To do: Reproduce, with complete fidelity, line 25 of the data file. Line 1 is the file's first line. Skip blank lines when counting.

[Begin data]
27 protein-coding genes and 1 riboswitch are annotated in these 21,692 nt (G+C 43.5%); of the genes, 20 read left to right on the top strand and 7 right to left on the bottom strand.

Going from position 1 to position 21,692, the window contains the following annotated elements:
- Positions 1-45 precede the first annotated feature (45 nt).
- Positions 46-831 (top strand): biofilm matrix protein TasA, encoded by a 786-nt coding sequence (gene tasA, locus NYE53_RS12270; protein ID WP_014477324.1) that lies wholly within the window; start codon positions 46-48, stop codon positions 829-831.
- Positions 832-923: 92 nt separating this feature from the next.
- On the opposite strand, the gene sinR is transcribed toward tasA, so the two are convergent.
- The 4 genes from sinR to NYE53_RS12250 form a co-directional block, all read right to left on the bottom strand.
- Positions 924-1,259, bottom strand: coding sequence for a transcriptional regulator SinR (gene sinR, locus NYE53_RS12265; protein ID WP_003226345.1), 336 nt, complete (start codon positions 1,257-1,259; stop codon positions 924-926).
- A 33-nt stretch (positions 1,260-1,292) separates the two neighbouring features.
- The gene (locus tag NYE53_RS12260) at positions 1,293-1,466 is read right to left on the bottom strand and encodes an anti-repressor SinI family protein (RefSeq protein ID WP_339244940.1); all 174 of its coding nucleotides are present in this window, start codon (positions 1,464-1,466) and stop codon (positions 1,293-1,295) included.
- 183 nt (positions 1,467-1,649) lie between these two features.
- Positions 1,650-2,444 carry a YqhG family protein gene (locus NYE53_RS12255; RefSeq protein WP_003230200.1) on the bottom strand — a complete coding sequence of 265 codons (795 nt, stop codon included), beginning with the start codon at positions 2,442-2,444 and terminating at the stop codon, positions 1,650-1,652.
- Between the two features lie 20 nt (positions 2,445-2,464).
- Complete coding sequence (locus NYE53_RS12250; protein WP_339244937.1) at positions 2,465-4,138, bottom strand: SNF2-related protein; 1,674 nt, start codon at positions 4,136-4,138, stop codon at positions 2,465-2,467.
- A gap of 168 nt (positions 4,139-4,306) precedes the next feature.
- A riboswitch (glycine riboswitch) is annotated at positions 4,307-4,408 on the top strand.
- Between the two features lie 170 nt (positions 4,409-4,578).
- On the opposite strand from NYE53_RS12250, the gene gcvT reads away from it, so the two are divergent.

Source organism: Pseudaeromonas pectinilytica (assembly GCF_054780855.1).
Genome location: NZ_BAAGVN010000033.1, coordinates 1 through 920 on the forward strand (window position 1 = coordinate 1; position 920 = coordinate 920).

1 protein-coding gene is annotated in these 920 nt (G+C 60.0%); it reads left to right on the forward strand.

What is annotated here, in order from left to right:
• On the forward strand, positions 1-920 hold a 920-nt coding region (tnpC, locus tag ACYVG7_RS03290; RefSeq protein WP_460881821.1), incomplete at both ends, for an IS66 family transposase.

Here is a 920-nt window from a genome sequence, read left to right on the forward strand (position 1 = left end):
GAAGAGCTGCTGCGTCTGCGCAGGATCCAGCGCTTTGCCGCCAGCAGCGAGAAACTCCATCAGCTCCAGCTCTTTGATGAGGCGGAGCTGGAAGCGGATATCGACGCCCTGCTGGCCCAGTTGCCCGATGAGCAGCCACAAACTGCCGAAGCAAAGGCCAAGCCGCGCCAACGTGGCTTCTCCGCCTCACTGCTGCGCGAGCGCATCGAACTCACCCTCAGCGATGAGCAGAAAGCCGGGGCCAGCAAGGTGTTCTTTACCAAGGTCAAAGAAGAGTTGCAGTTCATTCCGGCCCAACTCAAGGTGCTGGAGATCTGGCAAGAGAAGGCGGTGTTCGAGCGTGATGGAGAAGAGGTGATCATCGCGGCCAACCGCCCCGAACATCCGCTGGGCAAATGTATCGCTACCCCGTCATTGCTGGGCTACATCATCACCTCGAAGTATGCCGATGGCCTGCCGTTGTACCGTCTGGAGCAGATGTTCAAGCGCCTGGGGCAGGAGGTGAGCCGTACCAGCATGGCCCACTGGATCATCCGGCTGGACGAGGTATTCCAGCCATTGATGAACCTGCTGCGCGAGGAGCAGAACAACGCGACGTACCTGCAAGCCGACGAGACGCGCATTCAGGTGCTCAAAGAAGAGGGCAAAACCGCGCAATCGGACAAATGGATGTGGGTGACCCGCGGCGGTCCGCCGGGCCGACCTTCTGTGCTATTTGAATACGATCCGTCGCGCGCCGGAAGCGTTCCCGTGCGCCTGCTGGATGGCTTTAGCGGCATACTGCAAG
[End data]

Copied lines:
GAAGAGCTGCTGCGTCTGCGCAGGATCCAGCGCTTTGCCGCCAGCAGCGAGAAACTCCATCAGCTCCAGCTCTTTGATGAGGCGGAGCTGGAAGCGGATATCGACGCCCTGCTGGCCCAGTTGCCCGATGAGCAGCCACAAACTGCCGAAGCAAAGGCCAAGCCGCGCCAACGTGGCTTCTCCGCCTCACTGCTGCGCGAGCGCATCGAACTCACCCTCAGCGATGAGCAGAAAGCCGGGGCCAGCAAGGTGTTCTTTACCAAGGTCAAAGAAGAGTTGCAGTTCATTCCGGCCCAACTCAAGGTGCTGGAGATCTGGCAAGAGAAGGCGGTGTTCGAGCGTGATGGAGAAGAGGTGATCATCGCGGCCAACCGCCCCGAACATCCGCTGGGCAAATGTATCGCTACCCCGTCATTGCTGGGCTACATCATCACCTCGAAGTATGCCGATGGCCTGCCGTTGTACCGTCTGGAGCAGATGTTCAAGCGCCTGGGGCAGGAGGTGAGCCGTACCAGCATGGCCCACTGGATCATCCGGCTGGACGAGGTATTCCAGCCATTGATGAACCTGCTGCGCGAGGAGCAGAACAACGCGACGTACCTGCAAGCCGACGAGACGCGCATTCAGGTGCTCAAAGAAGAGGGCAAAACCGCGCAATCGGACAAATGGATGTGGGTGACCCGCGGCGGTCCGCCGGGCCGACCTTCTGTGCTATTTGAATACGATCCGTCGCGCGCCGGAAGCGTTCCCGTGCGCCTGCTGGATGGCTTTAGCGGCATACTGCAAG